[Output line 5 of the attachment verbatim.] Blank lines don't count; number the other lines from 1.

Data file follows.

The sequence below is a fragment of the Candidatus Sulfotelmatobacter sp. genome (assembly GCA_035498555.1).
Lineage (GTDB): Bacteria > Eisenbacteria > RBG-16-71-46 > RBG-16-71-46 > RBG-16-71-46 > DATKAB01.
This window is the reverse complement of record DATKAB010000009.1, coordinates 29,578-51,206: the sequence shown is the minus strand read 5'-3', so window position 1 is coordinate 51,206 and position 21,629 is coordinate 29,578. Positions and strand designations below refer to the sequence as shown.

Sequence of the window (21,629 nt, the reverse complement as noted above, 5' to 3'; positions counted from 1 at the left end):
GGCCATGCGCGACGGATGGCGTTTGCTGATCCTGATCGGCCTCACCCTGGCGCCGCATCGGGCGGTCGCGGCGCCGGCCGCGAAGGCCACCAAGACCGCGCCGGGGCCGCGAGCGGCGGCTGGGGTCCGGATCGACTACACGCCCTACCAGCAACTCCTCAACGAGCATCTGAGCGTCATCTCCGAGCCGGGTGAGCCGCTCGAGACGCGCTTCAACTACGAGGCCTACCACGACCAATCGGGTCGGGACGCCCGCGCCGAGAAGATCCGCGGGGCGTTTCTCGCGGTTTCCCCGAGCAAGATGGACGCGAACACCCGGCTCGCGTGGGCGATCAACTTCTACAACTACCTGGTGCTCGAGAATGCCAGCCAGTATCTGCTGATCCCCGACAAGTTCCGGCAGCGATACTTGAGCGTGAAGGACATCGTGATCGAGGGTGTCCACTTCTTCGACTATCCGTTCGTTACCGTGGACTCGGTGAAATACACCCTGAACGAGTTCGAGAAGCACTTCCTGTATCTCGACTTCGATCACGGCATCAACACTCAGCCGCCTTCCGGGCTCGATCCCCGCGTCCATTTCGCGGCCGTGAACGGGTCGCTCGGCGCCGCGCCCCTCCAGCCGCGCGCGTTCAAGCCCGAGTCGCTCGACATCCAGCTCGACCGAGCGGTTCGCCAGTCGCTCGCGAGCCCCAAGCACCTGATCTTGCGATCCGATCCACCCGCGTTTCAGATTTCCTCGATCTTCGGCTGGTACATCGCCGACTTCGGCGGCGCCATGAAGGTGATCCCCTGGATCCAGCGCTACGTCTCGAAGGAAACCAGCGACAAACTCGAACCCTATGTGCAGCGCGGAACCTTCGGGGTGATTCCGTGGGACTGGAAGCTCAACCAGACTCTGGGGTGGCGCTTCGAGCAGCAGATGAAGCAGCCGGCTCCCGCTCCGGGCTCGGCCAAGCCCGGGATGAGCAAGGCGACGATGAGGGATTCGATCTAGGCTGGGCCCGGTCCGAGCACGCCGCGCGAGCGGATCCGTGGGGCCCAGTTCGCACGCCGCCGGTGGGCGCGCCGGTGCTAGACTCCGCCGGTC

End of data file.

GGCCATGCGCGACGGATGGCGTTTGCTGATCCTGATCGGCCTCACCCTGGCGCCGCATCGGGCGGTCGCGGCGCCGGCCGCGAAGGCCACCAAGACCGCGCCGGGGCCGCGAGCGGCGGCTGGGGTCCGGATCGACTACACGCCCTACCAGCAACTCCTCAACGAGCATCTGAGCGTCATCTCCGAGCCGGGTGAGCCGCTCGAGACGCGCTTCAACTACGAGGCCTACCACGACCAATCGGGTCGGGACGCCCGCGCCGAGAAGATCCGCGGGGCGTTTCTCGCGGTTTCCCCGAGCAAGATGGACGCGAACACCCGGCTCGCGTGGGCGATCAACTTCTACAACTACCTGGTGCTCGAGAATGCCAGCCAGTATCTGCTGATCCCCGACAAGTTCCGGCAGCGATACTTGAGCGTGAAGGACATCGTGATCGAGGGTGTCCACTTCTTCGACTATCCGTTCGTTACCGTGGACTCGGTGAAATACACCCTGAACGAGTTCGAGAAGCACTTCCTGTATCTCGACTTCGATCACGGCATCAACACTCAGCCGCCTTCCGGGCTCGATCCCCGCGTCCATTTCGCGGCCGTGAACGGGTCGCTCGGCGCCGCGCCCCTCCAGCCGCGCGCGTTCAAGCCCGAGTCGCTCGACATCCAGCTCGACCGAGCGGTTCGCCAGTCGCTCGCGAGCCCCAAGCACCTGATCTTGCGATCCGATCCACCCGCGTTTCAGATTTCCTCGATCTTCGGCTGGTACATCGCCGACTTCGGCGGCGCCATGAAGGTGATCCCCTGGATCCAGCGCTACGTCTCGAAGGAAACCAGCGACAAACTCGAACCCTATGTGCAGCGCGGAACCTTCGGGGTGATTCCGTGGGACTGGAAGCTCAACCAGACTCTGGGGTGGCGCTTCGAGCAGCAGATGAAGCAGCCGGCTCCCGCTCCGGGCTCGGCCAAGCCCGGGATGAGCAAGGCGACGATGAGGGATTCGATCTAGGCTGGGCCCGGTCCGAGCACGCCGCGCGAGCGGATCCGTGGGGCCCAGTTCGCACGCCGCCGGTGGGCGCGCCGGTGCTAGACTCCGCCGGTC